Italy maintains a restrictive monetary policy. The removal of the wage and price controls of the Fascist regime and the sheer amount of currency in circulation spark inflation. A law allowing exporters to keep 50 percent of their revenues in foreign currency means most exporters hold on to as many dollars as possible. Combined with inflation, this leads to a series of devaluations of the lira.
Monetary policy loosens as firms invest their profits and borrow less. The rapid expansion in liquidity reduces interest rates. After dropping to 2.7 percent in 1960, inflation picks up again and reaches 7.6 percent in 1963. The Bank of Italy imposes a harsh credit squeeze to tackle inflation just as the economic boom comes to an end. Inflation slows, but so do investment and domestic demand.
The Bank of Italy continues to implement restrictive domestic monetary measures, coupled with a government austerity program to combat inflation. Various experiments with price controls fail. Italy adopts a devaluation strategy which aggravates inflation, raising the price of imports.
The rise in oil prices contributes to inflation. The government believes earlier restrictive policies to be partly responsible for the economic crisis. It initiates an expansionary monetary and fiscal policy, abolishing bank credit ceilings and lowering the discount rate. While inflation begins to drop, these policies bring a decrease in total output and investment.
The lira depreciates sharply in early 1976, and the official exchange market closes for two months. To prevent a deeper fall, the authorities reinitiate tightening measures. The lira strengthens in 1977, and interest rates rise. Companies begin to borrow abroad. A grant of credit from the International Monetary Fund and the EEC improves Italy's balance of payments and the performance of the lira.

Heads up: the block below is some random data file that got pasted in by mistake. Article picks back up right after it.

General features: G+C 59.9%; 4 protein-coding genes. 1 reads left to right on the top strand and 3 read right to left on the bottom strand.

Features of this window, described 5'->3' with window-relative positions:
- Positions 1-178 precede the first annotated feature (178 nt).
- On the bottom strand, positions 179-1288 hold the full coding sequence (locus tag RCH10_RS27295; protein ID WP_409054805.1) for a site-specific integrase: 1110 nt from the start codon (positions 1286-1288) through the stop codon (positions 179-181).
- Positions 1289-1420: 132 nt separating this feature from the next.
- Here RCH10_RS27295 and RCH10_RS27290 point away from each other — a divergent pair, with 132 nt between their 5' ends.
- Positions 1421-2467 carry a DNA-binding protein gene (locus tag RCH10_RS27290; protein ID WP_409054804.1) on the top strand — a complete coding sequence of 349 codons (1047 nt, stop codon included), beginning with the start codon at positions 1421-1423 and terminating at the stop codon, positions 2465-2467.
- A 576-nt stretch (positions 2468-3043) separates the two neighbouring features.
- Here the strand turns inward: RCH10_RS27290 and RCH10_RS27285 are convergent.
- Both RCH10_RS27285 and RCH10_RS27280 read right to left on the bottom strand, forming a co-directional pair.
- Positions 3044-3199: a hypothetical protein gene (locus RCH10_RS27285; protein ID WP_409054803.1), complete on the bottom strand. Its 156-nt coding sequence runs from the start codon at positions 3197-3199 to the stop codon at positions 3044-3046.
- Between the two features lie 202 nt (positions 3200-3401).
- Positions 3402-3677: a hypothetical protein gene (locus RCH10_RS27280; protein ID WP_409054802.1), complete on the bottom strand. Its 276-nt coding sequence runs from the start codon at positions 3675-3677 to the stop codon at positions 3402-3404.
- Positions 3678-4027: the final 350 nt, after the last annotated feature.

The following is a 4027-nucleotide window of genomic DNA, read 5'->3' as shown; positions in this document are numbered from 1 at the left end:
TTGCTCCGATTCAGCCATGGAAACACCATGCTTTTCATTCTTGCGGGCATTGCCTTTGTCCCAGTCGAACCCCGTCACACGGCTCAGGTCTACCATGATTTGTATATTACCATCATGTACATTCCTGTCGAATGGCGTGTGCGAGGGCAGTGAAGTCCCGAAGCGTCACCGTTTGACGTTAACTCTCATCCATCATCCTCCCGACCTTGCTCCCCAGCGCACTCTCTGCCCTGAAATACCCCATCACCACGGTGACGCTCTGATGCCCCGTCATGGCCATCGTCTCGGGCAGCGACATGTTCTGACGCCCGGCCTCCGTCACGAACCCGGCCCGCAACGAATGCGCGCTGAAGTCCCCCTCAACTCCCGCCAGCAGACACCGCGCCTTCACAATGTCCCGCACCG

In 1979 Italy becomes a founding member of the European Monetary System (EMS), created to stabilize foreign exchange and counter inflation, and adheres to its exchange-rate mechanism (ERM). Inflation, however, surpasses 21 percent in 1980. A major banking scandal forces the liquidation of the Banco Ambrosiano of Milan, the country's largest private bank.
As European integration increases, uneven management of Italy's finances severely weakens Italy's standing in Europe. Prime Minister Craxi succeeds in bringing inflation down to 10.6 percent in 1984 with a tight national budget, but his measures and a number of downward realignments of the lira are insufficient to compensate fully for higher inflation in Italy than in its major trading partners.
After heavy currency speculation, the government devalues the lira and suspends its membership in the ERM. The lira falls sharply and remains undervalued through 1995. The Maastricht Treaty sets out conditions for membership in the European Monetary Union (EMU), and the government introduces a series of austerity budgets to control and reduce the deficit and public debt.
Greater political stability helps the lira appreciate, reenter the ERM, and remain stable. The government works hard to meet the criteria for EMU membership. The 1997 budget deficit achieves the Maastricht Treaty target, and inflation falls to 1.7 percent. But reliance on falling interest rates to reduce public debt payments casts doubts on Italy's suitability as a member of the EMU.
In 1999 the EMU members adopt a single currency, the euro, for foreign exchange and electronic payments. January 2002 sees the euro in public circulation and the retirement of the lira. The European Central Bank now handles monetary policy. As in other European countries, there are accusations that the switch has given shopkeepers cover for price hikes.
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